Bougainville have been told to use and invest the money they will get from selling beche-de-mer wisely.
More particularly, the people of the Bougainville Atolls who use the sea as their “gold mine” by harvesting and selling marine resources.
The beche-de-mer season is now open and a lot of people have already applied for licences.
About five exporters and their buyers are standing by and they will begin operations soon.
A concerned youth from Tasman Island (Nukumanu), raised the concern.
Tasman is the furthest island among the atolls, apart from Mortlock Island.
Both these islands are only accessible by ship and sea planes.
Jackson Tehatu said since the moratorium was imposed the sea cucumbers had grown and produced widely and there is a lot of it in the ocean now.
“This thing is now worth millions and our people will soon harvest it.” Tehatu said.
“A lot of buyers are Asians and they do not care and respect our country’s tax system and we will all miss out because the government that caters for us will not benefit.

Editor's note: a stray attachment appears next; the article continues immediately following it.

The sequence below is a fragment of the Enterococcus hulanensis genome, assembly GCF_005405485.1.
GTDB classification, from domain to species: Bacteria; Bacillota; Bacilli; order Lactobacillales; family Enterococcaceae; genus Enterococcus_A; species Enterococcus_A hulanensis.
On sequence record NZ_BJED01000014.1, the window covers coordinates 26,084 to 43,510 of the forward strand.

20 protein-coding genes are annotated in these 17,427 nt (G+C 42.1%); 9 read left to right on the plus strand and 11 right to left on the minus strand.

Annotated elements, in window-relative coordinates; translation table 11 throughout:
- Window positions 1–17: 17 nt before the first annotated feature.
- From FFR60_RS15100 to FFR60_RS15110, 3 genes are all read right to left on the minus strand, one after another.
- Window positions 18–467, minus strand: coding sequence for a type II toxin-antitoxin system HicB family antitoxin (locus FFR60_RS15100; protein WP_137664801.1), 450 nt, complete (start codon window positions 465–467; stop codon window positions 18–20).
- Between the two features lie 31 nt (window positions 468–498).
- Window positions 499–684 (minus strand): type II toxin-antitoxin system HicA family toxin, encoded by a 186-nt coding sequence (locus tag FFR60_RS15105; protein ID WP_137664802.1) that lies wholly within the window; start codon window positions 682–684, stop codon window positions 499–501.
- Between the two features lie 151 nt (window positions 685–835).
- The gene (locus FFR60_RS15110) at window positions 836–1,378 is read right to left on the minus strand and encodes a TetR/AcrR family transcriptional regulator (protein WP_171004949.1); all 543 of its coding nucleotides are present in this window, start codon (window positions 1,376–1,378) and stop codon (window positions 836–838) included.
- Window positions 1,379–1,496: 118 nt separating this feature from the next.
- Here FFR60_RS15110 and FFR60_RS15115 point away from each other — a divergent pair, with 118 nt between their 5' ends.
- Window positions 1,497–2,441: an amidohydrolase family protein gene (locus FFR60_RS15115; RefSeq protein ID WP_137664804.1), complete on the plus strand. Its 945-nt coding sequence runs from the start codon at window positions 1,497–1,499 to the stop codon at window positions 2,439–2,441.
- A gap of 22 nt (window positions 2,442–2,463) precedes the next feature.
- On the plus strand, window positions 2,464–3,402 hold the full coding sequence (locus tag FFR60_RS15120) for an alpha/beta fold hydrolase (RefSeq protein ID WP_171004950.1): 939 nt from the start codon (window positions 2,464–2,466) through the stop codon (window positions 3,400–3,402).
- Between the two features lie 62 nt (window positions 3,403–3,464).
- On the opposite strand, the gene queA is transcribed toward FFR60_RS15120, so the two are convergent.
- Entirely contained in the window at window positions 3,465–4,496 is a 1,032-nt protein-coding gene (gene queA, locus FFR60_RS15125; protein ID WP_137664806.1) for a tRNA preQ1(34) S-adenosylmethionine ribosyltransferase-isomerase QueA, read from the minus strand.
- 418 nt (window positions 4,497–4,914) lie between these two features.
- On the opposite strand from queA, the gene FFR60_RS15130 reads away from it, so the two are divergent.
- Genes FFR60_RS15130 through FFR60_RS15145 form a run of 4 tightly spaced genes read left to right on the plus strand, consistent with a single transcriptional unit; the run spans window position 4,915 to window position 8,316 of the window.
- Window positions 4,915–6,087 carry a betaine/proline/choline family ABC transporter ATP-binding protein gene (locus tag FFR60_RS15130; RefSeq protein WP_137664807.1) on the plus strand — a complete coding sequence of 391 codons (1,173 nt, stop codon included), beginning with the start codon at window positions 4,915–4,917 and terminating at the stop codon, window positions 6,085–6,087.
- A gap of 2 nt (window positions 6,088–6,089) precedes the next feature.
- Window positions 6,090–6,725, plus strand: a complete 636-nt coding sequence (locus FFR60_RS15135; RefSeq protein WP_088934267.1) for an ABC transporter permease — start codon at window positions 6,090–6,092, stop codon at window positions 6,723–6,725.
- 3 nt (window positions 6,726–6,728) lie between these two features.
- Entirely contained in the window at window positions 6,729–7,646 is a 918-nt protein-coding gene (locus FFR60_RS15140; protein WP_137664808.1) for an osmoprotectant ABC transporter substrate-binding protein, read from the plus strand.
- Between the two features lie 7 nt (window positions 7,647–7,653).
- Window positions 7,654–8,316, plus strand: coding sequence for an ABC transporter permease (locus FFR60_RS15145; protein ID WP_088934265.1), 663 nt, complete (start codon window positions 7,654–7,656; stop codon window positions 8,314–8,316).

“Most of these Asian buyers give out cash to islanders and villagers, and most of these villages do not have bank accounts and their money will just be misused.
“I have told a lot of my fellow islanders that their money will be kept safe if they deposit it into the bank and just withdraw from time to time
“In the last harvest season, a lot of our islanders who harvested sea cucumber were robbed. It is very risky for millions to float around in island communities.”
Tehatu said the government needs to be very careful when inviting investors into the region, because a lot don’t comply with regulations.
Speaking to this paper recently about the harvest season, National Fisheries Authority managing director John Kasu indicated stricter enforcement measures would be taken by NFA to ensure the season is not abused.
Highlighting exporters will now be scrutinised closely to ensure their partnership ventures by foreigners with locals for licenses will ensure remittances from the proceeds of exports make their way back into the country.